When someone offers to point out bright spots on anything in the natural world, we are all ears. When the author is Nicola Jones, all the more:
The first-ever report on the world’s coral reefs presents a grim picture, as losses mount due to global warming. But there are signs of hope — some regions are having coral growth, and researchers found that corals can recover if given a decade of reprieve from hot water.
When ecological genomicist Christian Voolstra started work on corals in Saudi Arabia in 2009, one of the biggest bonuses to his job was scuba diving on the gorgeous reefs. Things have changed. “I was just back in September and I was shocked,” says Voolstra, now at the University of Konstanz in Germany. “There’s a lot of rubble. The fish are missing. The colors are missing.”
It’s a sad but now familiar story. Earlier this month, the Global Coral Reef Monitoring Network released the first-ever report collating global statistics on corals, documenting the status of reefs across 12,000 sites in 73 countries over 40 years. Overall, they report, the world has lost 14 percent of its corals from 2009 to 2018 — that’s about 11,700 square kilometers of coral wiped out.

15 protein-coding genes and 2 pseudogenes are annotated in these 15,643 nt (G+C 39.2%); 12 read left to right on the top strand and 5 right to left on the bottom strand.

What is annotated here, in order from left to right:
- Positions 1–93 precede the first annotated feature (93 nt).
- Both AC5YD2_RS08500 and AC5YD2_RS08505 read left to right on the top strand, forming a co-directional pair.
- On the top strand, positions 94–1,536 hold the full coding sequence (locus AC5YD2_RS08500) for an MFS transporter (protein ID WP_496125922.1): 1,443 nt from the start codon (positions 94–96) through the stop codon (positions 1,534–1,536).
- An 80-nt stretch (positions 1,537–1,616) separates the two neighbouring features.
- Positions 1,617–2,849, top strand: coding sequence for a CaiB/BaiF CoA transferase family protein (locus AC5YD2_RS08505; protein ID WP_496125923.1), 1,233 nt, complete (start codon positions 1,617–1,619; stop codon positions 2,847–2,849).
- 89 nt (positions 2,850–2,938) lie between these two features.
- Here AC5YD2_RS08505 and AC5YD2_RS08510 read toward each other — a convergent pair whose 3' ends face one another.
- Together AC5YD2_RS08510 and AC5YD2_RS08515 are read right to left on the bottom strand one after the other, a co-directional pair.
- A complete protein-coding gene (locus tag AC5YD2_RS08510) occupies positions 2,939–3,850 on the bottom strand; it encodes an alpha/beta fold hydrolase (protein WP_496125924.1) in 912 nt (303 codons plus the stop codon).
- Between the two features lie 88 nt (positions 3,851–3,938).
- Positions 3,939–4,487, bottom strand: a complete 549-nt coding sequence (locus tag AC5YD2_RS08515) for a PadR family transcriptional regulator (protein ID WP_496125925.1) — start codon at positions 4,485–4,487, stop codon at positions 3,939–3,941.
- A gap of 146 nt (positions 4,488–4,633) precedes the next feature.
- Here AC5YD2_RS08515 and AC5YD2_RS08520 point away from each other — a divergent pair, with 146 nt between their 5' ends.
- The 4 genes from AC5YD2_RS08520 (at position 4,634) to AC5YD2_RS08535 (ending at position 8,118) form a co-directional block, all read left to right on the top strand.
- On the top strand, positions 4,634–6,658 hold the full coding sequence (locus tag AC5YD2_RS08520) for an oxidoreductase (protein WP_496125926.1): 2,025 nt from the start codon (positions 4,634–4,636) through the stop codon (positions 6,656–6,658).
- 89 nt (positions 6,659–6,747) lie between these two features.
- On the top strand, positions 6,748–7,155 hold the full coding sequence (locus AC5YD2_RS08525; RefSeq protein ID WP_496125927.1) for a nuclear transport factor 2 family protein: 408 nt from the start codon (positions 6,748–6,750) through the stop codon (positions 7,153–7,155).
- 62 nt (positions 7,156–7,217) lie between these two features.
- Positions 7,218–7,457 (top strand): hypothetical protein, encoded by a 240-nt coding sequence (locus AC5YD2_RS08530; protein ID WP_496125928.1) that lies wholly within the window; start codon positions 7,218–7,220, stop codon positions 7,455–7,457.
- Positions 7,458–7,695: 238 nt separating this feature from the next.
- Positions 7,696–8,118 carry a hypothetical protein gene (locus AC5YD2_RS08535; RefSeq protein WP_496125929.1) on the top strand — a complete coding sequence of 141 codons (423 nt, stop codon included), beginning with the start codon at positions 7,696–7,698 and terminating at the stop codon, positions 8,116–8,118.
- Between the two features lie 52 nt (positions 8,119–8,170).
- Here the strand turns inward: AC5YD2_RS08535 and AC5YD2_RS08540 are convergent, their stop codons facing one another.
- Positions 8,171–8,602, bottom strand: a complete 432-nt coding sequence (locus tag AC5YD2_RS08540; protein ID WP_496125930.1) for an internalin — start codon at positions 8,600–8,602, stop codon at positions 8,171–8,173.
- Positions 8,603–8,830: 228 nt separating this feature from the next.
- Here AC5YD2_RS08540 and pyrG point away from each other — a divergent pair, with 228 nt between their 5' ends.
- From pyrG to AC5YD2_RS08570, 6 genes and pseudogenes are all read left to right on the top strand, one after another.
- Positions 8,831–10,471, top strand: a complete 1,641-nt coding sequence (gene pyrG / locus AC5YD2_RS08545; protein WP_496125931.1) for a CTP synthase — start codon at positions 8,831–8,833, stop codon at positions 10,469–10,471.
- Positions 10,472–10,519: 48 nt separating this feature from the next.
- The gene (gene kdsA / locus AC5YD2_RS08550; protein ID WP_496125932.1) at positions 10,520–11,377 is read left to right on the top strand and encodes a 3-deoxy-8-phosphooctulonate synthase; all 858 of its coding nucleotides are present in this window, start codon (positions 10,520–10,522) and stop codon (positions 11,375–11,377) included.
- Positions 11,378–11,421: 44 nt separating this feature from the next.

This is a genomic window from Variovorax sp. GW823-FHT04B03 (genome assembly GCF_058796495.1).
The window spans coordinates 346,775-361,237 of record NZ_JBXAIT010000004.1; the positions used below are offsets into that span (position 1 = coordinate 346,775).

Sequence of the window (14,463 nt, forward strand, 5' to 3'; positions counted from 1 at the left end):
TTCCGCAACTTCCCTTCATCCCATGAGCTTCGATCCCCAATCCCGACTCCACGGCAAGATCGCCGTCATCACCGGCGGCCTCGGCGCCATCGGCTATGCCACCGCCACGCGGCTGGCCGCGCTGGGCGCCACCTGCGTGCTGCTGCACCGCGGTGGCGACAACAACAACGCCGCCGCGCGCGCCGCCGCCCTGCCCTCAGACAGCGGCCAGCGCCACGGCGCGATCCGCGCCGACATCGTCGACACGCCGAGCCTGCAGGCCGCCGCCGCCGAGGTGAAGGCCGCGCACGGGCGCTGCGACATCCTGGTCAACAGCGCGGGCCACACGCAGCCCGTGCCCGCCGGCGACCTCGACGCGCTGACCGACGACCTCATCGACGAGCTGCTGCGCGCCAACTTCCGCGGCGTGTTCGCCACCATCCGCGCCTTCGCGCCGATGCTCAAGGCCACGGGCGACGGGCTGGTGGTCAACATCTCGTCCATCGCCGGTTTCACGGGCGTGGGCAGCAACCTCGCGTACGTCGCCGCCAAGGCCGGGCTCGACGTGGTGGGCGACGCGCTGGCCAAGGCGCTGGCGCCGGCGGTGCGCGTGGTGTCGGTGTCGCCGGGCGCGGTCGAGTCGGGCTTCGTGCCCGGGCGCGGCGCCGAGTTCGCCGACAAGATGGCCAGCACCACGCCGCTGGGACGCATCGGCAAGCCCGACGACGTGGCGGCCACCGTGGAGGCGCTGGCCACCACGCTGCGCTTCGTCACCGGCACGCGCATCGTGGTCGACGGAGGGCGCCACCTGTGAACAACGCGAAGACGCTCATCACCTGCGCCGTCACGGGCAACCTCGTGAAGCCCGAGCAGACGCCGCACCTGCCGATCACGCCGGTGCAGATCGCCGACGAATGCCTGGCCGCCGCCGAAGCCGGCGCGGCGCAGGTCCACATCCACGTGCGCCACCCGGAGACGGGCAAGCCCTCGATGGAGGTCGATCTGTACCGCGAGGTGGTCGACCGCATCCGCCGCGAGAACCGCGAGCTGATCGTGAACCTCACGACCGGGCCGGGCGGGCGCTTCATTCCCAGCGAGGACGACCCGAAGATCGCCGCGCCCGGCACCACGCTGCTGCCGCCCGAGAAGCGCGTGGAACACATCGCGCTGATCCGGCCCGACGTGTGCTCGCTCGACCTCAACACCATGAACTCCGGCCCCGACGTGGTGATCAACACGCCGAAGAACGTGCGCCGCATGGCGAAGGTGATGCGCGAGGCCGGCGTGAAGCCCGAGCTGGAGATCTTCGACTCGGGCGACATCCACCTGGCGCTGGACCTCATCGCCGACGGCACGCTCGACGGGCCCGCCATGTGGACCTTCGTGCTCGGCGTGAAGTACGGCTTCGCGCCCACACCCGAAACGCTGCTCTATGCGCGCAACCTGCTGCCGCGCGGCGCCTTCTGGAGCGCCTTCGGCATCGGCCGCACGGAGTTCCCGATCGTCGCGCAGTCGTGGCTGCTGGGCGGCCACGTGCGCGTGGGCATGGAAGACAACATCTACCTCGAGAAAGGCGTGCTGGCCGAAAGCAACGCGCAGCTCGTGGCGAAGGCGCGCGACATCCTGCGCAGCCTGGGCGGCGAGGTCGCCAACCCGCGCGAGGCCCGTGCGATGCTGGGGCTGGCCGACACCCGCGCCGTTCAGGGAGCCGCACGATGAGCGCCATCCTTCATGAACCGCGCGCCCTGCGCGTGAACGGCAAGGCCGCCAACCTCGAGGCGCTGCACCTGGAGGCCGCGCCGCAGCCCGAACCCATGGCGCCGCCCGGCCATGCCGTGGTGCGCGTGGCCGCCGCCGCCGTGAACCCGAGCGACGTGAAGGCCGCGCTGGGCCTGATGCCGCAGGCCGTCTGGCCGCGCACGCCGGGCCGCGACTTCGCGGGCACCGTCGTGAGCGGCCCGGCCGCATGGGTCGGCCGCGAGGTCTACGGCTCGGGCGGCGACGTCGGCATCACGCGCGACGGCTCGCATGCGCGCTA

“If this had happened to the Amazon, if overnight it had turned white or black, it would be in the news everywhere,” says Voolstra. “Because it’s underwater, no one notices.”
Corals are facing tough times from global warming: Prolonged marine heat waves, which are on the rise, cause corals to expel their symbiotic algae (called zooxanthellae), leaving the bleached corals weak and vulnerable. Local pollution continues to be a problem for corals, but global warming is emerging as the predominant threat. In 2018, the International Panel on Climate Change reported that 1.5 degrees Celsius of global warming would cause global coral reefs to decline by 70-90 percent (warming currently stands at 1.2 degrees C). A 2-degree C warmer world would lose more than 99 percent of its corals…
Read the whole story here.